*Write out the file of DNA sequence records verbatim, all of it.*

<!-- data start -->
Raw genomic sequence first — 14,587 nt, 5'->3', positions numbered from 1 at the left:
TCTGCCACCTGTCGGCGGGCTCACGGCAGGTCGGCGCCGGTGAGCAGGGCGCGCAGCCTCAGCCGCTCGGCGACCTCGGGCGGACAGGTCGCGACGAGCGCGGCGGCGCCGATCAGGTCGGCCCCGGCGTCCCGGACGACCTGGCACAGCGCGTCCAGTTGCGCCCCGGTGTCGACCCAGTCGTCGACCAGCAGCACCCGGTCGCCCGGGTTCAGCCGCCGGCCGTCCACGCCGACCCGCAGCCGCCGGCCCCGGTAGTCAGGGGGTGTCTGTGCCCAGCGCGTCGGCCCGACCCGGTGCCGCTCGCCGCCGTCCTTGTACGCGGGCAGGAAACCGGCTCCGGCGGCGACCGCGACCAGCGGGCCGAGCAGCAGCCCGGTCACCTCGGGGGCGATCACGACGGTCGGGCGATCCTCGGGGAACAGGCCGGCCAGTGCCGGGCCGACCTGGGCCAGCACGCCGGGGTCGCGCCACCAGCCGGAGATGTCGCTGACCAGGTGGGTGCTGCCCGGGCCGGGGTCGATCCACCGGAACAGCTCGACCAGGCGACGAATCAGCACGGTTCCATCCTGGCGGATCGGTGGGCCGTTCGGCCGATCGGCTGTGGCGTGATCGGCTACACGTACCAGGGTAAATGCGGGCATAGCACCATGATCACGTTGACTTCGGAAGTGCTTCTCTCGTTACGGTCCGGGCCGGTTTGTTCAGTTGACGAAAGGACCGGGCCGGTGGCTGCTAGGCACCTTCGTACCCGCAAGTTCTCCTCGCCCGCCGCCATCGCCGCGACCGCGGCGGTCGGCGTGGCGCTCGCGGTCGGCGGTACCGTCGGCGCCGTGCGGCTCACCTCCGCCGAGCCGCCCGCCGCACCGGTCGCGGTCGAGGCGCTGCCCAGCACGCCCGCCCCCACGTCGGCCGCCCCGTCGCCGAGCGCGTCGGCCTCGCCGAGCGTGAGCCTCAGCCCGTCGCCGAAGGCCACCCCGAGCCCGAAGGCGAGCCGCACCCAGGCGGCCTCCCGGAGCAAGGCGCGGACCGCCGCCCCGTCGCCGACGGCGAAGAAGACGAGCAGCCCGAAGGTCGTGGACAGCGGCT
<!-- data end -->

Raw genomic sequence first — 14,587 nt, 5'->3', positions numbered from 1 at the left:
TCTGCCACCTGTCGGCGGGCTCACGGCAGGTCGGCGCCGGTGAGCAGGGCGCGCAGCCTCAGCCGCTCGGCGACCTCGGGCGGACAGGTCGCGACGAGCGCGGCGGCGCCGATCAGGTCGGCCCCGGCGTCCCGGACGACCTGGCACAGCGCGTCCAGTTGCGCCCCGGTGTCGACCCAGTCGTCGACCAGCAGCACCCGGTCGCCCGGGTTCAGCCGCCGGCCGTCCACGCCGACCCGCAGCCGCCGGCCCCGGTAGTCAGGGGGTGTCTGTGCCCAGCGCGTCGGCCCGACCCGGTGCCGCTCGCCGCCGTCCTTGTACGCGGGCAGGAAACCGGCTCCGGCGGCGACCGCGACCAGCGGGCCGAGCAGCAGCCCGGTCACCTCGGGGGCGATCACGACGGTCGGGCGATCCTCGGGGAACAGGCCGGCCAGTGCCGGGCCGACCTGGGCCAGCACGCCGGGGTCGCGCCACCAGCCGGAGATGTCGCTGACCAGGTGGGTGCTGCCCGGGCCGGGGTCGATCCACCGGAACAGCTCGACCAGGCGACGAATCAGCACGGTTCCATCCTGGCGGATCGGTGGGCCGTTCGGCCGATCGGCTGTGGCGTGATCGGCTACACGTACCAGGGTAAATGCGGGCATAGCACCATGATCACGTTGACTTCGGAAGTGCTTCTCTCGTTACGGTCCGGGCCGGTTTGTTCAGTTGACGAAAGGACCGGGCCGGTGGCTGCTAGGCACCTTCGTACCCGCAAGTTCTCCTCGCCCGCCGCCATCGCCGCGACCGCGGCGGTCGGCGTGGCGCTCGCGGTCGGCGGTACCGTCGGCGCCGTGCGGCTCACCTCCGCCGAGCCGCCCGCCGCACCGGTCGCGGTCGAGGCGCTGCCCAGCACGCCCGCCCCCACGTCGGCCGCCCCGTCGCCGAGCGCGTCGGCCTCGCCGAGCGTGAGCCTCAGCCCGTCGCCGAAGGCCACCCCGAGCCCGAAGGCGAGCCGCACCCAGGCGGCCTCCCGGAGCAAGGCGCGGACCGCCGCCCCGTCGCCGACGGCGAAGAAGACGAGCAGCCCGAAGGTCGTGGACAGCGGCT